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Library Are wheat-based farming systems in South Asia feminizing?

Are wheat-based farming systems in South Asia feminizing?

Are wheat-based farming systems in South Asia feminizing?

Resource information

Date of publication
December 2022
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ISBN / Resource ID

This article pulls together the state of knowledge on the degree to which wheat-based systems in Bangladesh, India, Nepal, and Pakistan, are feminizing. It is not yet possible to make definitive statements. However, it is clear that wheat-based systems are undergoing far-reaching changes in relation to “who does what” and “who decides.” There are some commonalities across all four countries. Intersectionalities shape women’s identities and abilities to exert their agency. Purdah is a cultural norm in many locations. Nevertheless, each country displays different meta-trends. In Nepal managerial feminization is increasing unlike in Pakistan. Women in Bangladesh spend the least time in field work whereas in other countries they are often strongly engaged. There are strong local variations within countries as well which we explore. Establishing the extent of feminization is challenging because studies ask different questions, operate at different levels, and are rarely longitudinal. Researchers often construct men as primary farmers, leading to a failure to find out what men and women really do and decide. This diminishes the value of many studies. Cultural perceptions of honor can make men respondents reluctant to report on women’s agency and women can be reluctant to claim agency openly. We provide suggestions for better research, and urge support to women as workers and decision-makers.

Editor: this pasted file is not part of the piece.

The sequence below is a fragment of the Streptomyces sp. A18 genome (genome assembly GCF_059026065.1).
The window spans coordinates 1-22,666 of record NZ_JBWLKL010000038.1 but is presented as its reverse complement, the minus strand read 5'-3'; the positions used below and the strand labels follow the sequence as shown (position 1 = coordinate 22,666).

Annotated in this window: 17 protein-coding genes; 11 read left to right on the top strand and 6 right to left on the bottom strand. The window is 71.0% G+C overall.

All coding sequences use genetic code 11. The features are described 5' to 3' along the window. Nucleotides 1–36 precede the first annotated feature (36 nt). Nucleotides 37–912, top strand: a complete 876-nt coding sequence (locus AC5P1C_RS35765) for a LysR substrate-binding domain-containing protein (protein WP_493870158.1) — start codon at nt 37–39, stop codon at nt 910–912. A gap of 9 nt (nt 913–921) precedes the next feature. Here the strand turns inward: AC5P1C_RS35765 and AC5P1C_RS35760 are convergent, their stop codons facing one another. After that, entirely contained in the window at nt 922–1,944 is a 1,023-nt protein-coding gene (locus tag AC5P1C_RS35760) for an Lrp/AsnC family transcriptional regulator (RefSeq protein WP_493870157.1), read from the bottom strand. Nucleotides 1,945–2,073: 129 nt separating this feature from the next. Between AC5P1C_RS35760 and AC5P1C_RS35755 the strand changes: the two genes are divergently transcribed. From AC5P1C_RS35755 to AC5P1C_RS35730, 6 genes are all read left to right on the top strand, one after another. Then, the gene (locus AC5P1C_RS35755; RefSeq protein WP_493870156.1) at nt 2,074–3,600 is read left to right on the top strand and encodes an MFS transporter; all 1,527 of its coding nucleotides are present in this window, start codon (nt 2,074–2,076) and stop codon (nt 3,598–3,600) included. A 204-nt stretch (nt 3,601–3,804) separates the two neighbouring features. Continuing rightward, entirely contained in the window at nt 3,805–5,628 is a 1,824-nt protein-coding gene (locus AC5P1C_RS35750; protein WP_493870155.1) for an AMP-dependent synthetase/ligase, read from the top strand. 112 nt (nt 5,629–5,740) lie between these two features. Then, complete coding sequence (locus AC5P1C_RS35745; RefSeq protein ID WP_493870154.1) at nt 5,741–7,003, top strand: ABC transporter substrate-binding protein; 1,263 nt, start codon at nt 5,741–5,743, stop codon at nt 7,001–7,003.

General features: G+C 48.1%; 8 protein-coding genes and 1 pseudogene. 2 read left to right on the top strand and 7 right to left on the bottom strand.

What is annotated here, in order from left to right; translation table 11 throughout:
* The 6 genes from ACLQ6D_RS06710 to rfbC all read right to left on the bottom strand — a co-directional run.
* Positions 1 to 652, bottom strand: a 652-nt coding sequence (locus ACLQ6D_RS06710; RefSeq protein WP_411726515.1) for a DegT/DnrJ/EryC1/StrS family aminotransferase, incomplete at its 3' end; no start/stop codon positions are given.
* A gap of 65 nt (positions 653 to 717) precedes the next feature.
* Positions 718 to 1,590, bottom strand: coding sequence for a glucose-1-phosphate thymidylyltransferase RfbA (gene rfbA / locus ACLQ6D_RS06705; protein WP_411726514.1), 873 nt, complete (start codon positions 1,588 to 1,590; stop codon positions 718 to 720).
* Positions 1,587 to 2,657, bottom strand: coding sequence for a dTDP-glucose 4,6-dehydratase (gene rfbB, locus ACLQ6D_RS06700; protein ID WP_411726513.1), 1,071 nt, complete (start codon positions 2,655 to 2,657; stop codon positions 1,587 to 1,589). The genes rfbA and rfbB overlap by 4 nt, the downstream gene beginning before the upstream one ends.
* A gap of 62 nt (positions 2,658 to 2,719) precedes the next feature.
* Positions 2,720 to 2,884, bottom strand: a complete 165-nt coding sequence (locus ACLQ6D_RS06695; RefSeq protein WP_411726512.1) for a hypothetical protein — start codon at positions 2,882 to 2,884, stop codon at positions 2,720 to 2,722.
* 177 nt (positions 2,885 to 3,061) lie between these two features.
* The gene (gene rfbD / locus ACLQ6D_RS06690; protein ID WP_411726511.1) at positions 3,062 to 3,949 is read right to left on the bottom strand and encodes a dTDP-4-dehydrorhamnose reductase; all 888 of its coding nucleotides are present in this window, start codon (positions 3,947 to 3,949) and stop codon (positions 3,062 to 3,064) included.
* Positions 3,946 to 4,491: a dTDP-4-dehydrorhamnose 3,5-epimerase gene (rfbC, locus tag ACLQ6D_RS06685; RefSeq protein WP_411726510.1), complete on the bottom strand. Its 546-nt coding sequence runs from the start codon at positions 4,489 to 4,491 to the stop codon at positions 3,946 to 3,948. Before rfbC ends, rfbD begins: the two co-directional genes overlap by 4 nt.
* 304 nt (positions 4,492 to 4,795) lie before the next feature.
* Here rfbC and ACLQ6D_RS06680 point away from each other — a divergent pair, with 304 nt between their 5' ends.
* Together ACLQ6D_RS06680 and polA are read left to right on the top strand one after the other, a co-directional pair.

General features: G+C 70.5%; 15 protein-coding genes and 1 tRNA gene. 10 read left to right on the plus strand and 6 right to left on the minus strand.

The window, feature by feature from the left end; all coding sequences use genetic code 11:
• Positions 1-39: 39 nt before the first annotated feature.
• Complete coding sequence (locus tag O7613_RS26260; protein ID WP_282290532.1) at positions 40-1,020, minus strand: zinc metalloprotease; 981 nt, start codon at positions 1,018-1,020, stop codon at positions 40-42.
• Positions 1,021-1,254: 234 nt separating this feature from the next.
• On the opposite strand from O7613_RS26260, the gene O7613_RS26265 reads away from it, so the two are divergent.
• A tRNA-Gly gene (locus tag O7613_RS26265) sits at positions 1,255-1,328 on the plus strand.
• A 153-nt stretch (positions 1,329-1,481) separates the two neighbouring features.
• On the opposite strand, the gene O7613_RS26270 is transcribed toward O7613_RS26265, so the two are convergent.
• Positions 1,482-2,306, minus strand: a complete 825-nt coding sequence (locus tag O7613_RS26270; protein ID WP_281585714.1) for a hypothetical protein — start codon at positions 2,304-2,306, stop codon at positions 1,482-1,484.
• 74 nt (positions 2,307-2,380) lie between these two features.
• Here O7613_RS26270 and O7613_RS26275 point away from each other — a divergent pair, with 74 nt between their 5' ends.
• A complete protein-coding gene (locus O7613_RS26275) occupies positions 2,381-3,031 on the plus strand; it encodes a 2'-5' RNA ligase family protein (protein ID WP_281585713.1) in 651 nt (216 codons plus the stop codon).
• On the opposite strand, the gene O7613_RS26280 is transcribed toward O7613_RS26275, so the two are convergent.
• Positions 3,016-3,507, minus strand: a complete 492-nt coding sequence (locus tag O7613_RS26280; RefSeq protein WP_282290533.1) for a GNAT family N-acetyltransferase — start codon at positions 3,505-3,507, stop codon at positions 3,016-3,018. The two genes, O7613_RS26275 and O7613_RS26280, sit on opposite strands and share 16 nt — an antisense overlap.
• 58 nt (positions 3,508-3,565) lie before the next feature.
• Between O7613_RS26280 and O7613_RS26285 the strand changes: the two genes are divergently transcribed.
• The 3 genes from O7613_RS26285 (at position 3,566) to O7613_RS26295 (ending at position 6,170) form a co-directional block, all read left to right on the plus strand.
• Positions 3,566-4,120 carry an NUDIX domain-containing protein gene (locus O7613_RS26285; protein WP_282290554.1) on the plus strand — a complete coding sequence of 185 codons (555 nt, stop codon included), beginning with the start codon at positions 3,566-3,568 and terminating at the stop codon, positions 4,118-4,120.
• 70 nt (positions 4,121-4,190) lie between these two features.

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Authors and Publishers

Author(s), editor(s), contributor(s)

Farnworth, Cathy Rozel , Gartaula, Hom Nath , Badstue, Lone B. , Roeven, Lara , Bharati, Preeti , Rahman, Siddiqur , Petesch, Patti , Jafry, Tahseen

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Geographical focus